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Concert Reviews:
"School of Rock" blows the roof off at the Fisher
 

By Gary Graff
ggraff@digitalfirstmedia.com, @GraffonMusic on Twi

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You will be hard-pressed to find a theatrical experience that’s more sheer fun than “School of Rock.”

It’s easy to be skeptical about the musical stage adaptation of the hit 2003 film comedy, which was such a defining vehicle for star Jack Black that it would seem to defy any other treatment. But “School of Rock,” showing through April 22 at the Fisher Theatre, accomplishes the rare feat of enhancing and in many ways bettering its source material over the course of its ebullient two and a half hours.

And it’s all about the “School’s” students. Yes, Bob Colletti is masterfully back in Black as Dewey Finn, an accomplished physical comedian who convincingly channels Black’s high-octane camp. And the A-team of composer Andrew Lloyd Webber, lyricist Glenn Slater and script writer Julian Fellowes (of “Downton Abbey” fame) has created a corps of solid songs -- including “Stick It To The Man,” reprised enough times for the audience to sing along during the finale -- and stays faithful to the film without seeming slavish.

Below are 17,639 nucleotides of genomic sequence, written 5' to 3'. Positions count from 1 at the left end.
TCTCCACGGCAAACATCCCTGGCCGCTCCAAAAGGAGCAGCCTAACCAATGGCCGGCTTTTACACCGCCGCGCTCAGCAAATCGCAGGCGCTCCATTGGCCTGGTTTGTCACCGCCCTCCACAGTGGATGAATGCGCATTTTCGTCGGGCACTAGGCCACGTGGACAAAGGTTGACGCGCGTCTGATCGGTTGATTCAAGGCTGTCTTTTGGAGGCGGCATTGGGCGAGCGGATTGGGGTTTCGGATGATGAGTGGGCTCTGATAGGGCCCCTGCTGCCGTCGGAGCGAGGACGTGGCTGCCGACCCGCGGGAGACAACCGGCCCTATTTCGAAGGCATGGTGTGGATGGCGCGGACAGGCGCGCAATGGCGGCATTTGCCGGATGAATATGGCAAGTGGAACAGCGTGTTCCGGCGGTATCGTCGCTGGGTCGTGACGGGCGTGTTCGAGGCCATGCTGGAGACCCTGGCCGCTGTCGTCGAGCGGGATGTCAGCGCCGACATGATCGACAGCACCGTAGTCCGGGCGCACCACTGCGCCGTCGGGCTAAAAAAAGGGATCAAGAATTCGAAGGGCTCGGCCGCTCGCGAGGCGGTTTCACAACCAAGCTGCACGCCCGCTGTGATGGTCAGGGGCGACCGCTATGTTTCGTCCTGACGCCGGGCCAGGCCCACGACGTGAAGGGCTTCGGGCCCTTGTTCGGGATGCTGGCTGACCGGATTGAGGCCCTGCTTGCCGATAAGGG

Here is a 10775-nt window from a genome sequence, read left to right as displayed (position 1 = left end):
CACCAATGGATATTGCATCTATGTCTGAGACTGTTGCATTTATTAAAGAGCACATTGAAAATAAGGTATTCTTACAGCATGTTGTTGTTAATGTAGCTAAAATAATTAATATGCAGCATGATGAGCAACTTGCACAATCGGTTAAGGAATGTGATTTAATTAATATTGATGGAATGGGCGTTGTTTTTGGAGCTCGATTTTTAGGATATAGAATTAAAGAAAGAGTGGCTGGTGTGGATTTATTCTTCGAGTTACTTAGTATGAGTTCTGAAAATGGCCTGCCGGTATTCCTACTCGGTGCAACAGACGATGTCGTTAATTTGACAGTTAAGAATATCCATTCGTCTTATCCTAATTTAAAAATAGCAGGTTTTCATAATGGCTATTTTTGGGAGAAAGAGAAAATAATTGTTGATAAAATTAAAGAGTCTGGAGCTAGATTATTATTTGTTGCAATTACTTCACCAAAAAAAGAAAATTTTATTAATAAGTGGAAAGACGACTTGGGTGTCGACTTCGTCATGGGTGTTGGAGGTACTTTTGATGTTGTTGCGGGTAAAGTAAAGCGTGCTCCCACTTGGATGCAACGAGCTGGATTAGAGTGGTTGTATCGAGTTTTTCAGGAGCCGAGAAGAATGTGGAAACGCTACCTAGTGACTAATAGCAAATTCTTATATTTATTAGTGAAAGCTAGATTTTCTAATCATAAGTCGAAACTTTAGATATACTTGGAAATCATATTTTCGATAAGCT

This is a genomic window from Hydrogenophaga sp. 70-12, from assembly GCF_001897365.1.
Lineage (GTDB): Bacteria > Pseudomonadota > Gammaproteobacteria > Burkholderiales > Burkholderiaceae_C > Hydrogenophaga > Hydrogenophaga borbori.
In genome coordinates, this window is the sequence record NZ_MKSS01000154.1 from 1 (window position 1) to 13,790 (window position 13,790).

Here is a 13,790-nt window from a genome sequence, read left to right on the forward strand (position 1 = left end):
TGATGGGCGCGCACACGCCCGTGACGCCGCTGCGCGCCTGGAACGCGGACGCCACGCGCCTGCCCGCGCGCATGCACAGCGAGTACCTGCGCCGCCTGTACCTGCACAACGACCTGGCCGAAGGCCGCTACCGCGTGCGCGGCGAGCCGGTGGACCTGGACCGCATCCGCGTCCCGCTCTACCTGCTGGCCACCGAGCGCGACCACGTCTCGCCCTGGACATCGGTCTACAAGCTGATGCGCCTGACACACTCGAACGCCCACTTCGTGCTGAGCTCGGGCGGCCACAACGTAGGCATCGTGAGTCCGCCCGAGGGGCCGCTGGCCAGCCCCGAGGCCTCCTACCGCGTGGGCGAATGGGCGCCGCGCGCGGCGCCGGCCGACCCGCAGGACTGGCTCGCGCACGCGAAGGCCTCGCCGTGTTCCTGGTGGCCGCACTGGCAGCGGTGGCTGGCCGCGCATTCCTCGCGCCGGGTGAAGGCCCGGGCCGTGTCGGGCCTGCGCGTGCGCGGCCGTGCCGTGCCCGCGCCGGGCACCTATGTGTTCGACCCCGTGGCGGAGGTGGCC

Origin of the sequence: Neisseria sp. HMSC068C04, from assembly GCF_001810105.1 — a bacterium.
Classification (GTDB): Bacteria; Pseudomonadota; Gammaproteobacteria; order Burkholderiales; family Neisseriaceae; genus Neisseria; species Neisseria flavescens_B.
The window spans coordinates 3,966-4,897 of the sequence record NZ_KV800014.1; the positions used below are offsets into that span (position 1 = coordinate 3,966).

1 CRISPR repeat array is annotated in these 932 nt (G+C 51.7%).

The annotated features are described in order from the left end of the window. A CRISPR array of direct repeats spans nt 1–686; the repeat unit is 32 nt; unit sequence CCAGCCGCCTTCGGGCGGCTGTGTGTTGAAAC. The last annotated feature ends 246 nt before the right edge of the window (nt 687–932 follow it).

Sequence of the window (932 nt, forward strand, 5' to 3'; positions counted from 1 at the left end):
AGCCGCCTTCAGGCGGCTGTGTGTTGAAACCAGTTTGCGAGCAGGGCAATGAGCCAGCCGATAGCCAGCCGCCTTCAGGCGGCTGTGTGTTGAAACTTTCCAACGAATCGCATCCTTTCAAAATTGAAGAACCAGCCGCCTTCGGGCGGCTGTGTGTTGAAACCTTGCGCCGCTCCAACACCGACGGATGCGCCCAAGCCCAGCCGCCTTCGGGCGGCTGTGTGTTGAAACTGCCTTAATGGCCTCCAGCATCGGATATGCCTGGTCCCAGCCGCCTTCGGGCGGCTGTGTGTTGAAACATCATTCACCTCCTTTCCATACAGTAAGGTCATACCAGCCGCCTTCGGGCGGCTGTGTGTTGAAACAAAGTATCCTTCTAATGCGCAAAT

But even those virtues are eclipsed by “School of Rock’s kid cast, a dozen youths who are every bit the equal to their adult colleagues and steal the show with their confidence, timing and effortless exuberance. Their first appearance, singing the “Horace Green Alma Mater,” is Broadway smooth, but it’s really when they start working with Colletti’s Dewey that things shine, storming through the ebullient anthems “You’re In the Band” and “In the End of Time” and genuinely tugging at heartstrings as they plea with myopic parents during “If Only You Would Listen.”

Their chemistry with Colletti is easy and natural, and their own moments of camp -- as they audition for the Battle of the Bands or try to hoodwink principle Rosalie Mullins (Lexie Dorsett Sharp) in the classroom during “Time To Play” and “Math It’s a Wonderful Thing” -- are accomplished ensemble acting.

A taped message from Lloyd-Webber at the start of the show affirms that the youth corps is indeed really playing their instruments on stage and the four -- Vincent Molden as guitarist Zack, pucker-faced Theodara Silverman playing a bassist that’s nearly as tall as she is Katie, Gilberto Moretti-Hamilton as drummer Freddy and Theo Mitchell-Penner as keyboardist Lawrence -- are outstanding and even, given their ages, astouding. And Grier Burke, as the shy Tomika, stops everything with her a capella rendering of “Amazing Grace.”

“School of Rock’s” energy stays high from start to finish and supports every claim Colletti’s Dewey makes about the power of rock, creative expression and non-conformity. And by the end you will be throwing your hands, or at least a fist, in the air in genuine just-don’t-car solidarity.

Web Site: www.broadwayindetroit.com

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